A load balancer is a worker that does not directly communicate with Tomcat. Instead it is responsible for the management of several "real" workers, called members or sub workers of the load balancer.
This management includes:
- Instantiating the workers in the web server.
- Using the worker's load balancing factor, perform weighted load balancing (distributing load according to defined strengths of the targets).
- Keeping requests belonging to the same session executing on the same Tomcat (session stickyness).
- Identifying failed Tomcat workers, suspending requests to them and instead failing over on other workers managed by the load balancer.
- Providing status and load metrics for the load balancer itself and all members via the status worker interface.
- Allowing to dynamically reconfigure load balancing via the status worker interface.
Workers managed by the same load balancer worker are load balanced (based on their configured balancing factors and current request or session load) and also secured against failure by providing failover to other members of the same load balancer. So a single Tomcat process death will not "kill" the entire site.
Some of the features provided by a load balancer are even interesting, when only working with a single member worker (where load balancing is not possible).
Basic Load Balancer Properties
A worker is configured as a load balancer by setting its worker
The following table specifies some properties used to configure a load balancer worker:
- balance_workers is a comma separated list of names of the member workers of the
load balancer. These workers are typically of type ajp13. The member workers do
not need to appear in the
worker.listproperty themselves, adding the load balancer to it suffices.
- sticky_session specifies whether requests with SESSION ID's should be routed back to the same Tomcat instance that created the session. You can set sticky_session to false when Tomcat is using a session manager which can share session data across multiple instances of Tomcat - or if your application is stateless. By default sticky_session is set to true.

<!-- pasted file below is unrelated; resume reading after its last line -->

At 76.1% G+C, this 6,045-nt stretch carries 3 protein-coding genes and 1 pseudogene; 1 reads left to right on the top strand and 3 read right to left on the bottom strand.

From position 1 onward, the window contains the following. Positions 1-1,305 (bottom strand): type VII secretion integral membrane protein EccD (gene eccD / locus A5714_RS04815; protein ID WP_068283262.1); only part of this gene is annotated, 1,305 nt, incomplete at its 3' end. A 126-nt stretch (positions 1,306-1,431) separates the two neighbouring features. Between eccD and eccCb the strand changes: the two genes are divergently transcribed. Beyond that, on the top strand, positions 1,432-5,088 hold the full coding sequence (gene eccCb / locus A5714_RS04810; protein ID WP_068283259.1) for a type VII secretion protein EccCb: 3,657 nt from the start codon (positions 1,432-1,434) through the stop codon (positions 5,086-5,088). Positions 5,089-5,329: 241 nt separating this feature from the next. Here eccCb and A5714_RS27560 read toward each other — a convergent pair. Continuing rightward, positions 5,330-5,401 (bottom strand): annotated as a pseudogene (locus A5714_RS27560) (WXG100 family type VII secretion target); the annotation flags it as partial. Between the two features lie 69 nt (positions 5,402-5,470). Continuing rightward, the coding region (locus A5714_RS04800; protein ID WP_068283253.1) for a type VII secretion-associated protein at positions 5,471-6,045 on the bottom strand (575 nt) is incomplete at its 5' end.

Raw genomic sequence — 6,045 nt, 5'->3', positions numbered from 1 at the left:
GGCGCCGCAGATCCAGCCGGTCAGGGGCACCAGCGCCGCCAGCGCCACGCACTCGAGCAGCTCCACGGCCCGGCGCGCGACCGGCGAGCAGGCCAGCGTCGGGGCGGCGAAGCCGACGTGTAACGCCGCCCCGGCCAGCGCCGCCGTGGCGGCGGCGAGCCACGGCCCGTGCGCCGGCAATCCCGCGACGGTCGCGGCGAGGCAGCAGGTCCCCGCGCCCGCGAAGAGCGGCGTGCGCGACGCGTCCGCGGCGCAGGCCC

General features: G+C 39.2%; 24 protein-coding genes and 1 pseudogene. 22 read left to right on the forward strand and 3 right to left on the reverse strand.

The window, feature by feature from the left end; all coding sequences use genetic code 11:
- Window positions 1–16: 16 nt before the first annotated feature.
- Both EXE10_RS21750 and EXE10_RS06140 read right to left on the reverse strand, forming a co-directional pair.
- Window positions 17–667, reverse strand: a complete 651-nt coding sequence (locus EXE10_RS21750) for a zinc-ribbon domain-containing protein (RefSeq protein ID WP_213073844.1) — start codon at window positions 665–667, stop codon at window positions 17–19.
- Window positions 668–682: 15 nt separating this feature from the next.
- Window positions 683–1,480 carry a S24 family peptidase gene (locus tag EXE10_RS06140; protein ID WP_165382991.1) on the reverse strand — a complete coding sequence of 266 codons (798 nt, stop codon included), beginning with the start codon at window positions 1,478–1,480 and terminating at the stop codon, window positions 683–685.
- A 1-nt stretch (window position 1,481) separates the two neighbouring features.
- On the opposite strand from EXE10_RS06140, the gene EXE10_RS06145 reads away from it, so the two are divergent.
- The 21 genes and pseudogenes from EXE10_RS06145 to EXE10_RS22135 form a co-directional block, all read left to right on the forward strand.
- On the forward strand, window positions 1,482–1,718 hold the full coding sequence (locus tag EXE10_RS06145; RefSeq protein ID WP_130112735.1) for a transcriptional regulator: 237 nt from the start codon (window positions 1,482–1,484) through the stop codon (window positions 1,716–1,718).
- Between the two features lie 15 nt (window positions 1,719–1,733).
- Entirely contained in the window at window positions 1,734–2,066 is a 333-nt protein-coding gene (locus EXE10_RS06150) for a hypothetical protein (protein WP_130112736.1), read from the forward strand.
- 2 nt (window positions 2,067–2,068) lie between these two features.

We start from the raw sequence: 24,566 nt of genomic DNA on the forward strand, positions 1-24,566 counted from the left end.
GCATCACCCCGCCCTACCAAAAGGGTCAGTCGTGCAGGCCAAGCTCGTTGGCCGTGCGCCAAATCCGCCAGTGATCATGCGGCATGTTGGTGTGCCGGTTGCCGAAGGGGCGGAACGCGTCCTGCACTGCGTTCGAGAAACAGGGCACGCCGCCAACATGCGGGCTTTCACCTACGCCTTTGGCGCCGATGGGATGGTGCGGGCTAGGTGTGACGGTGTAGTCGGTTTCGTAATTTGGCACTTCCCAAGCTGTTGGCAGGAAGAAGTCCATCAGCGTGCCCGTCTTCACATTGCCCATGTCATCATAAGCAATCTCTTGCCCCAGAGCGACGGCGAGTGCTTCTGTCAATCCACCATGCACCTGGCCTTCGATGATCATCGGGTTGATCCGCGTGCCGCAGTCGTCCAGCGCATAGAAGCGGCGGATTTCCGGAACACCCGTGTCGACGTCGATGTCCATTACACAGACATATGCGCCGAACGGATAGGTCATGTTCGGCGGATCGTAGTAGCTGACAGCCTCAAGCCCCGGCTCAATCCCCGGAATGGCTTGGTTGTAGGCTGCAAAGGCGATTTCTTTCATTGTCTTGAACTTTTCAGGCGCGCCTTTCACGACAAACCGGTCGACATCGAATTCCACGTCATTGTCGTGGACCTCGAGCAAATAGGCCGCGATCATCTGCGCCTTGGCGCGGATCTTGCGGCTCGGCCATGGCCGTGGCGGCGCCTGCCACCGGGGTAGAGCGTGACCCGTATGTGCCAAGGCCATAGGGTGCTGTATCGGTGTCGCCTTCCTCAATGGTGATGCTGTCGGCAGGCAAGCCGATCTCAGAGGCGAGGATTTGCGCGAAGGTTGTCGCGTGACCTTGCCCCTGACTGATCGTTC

- lbfactor can be added to each member worker to configure individual
strengths for the members. A higher
lbfactorwill lead to more requests being balanced to that worker. The factors must be given by integers and the load will be distributed proportional to the factors given. Higher factors lead to more requests.
# The load balancer worker balance1 will distribute # load to the members worker1 and worker2 worker.balance1.type=lb worker.balance1.balance_workers=worker1, worker2 worker.worker1.type=ajp13 worker.worker1.host=myhost1 worker.worker1.port=8009 worker.worker2.type=ajp13 worker.worker1.host=myhost2 worker.worker1.port=8009
jvmRouteattribute in the Engine element of each Tomcat's server.xml. The name of the Tomcat needs to be equal to the name of the corresponding load balancer member. In the above example, Tomcat on host "myhost1" needs
jvmRoute="worker1", Tomcat on host "myhost2" needs
For a complete reference of all load balancer configuration attributes, please consult the worker reference.
Advanced Load Balancer Worker Properties
The load balancer supports complex topologies and failover configurations.
Using the member attribute
distance you can group members.
The load balancer will always send a request to a member of lowest distance.
Only when all of those are broken, it will balance to the members of the
next higher configured distance. This allows to define priorities between
Tomcat instances in different data center locations.